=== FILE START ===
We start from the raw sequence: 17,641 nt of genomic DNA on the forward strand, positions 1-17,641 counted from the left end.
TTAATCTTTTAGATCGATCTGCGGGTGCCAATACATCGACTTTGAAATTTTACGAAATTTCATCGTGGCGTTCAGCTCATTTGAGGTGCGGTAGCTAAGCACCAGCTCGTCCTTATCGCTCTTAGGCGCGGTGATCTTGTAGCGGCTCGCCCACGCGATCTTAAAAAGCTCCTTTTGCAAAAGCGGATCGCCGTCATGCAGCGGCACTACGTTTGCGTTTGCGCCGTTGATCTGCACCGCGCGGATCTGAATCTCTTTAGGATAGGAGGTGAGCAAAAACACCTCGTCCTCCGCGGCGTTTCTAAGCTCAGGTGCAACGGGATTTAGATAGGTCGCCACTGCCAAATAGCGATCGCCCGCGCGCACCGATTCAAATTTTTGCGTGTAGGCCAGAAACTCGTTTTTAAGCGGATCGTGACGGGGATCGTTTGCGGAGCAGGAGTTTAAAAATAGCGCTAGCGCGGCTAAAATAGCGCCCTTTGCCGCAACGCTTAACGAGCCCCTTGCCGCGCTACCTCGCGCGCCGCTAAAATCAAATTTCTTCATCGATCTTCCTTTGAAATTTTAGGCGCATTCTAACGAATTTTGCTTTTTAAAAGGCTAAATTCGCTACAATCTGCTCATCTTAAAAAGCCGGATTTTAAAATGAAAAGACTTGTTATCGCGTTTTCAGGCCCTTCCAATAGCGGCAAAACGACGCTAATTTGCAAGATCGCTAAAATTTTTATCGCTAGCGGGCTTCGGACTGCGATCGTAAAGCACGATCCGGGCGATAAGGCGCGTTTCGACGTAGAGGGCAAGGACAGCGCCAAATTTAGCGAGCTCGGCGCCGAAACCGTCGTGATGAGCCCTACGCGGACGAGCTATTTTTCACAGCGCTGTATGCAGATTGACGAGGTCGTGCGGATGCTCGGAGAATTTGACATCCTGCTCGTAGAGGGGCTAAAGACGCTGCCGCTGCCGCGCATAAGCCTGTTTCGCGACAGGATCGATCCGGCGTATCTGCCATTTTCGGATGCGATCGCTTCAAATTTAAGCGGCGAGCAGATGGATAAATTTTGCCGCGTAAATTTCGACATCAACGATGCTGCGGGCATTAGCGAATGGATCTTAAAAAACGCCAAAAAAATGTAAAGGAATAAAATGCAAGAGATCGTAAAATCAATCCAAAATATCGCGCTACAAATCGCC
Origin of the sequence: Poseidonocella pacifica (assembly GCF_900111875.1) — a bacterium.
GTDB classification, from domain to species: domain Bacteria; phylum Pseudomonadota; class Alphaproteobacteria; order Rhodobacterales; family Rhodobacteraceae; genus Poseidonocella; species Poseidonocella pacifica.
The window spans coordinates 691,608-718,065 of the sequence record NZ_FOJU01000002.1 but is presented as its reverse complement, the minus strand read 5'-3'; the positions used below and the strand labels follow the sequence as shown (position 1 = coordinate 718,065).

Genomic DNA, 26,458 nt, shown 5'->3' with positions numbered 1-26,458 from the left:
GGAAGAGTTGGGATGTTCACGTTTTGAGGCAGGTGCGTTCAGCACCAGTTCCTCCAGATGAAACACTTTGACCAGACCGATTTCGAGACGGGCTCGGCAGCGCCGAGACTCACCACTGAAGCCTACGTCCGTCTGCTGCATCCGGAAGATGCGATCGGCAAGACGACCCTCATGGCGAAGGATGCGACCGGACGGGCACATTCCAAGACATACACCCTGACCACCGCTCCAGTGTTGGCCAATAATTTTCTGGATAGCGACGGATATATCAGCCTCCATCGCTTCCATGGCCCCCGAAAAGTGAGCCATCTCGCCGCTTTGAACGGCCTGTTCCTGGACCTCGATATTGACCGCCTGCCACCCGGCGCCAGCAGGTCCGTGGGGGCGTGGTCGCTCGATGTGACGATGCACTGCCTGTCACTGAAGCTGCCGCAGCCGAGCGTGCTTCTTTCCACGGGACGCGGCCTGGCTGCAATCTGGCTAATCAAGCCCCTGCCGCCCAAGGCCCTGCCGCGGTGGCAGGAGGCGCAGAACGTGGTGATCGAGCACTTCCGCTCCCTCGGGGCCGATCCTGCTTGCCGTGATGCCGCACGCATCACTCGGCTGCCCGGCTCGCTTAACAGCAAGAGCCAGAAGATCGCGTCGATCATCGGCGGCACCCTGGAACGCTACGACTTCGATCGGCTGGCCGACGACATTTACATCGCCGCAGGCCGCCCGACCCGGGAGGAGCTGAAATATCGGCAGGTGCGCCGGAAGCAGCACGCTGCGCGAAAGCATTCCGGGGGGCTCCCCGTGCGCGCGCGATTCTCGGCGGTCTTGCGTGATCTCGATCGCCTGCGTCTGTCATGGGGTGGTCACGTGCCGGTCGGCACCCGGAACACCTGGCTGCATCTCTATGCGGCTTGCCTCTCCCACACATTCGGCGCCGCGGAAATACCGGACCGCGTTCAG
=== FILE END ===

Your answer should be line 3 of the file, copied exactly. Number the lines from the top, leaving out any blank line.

Origin of the sequence: Poseidonocella pacifica (assembly GCF_900111875.1) — a bacterium.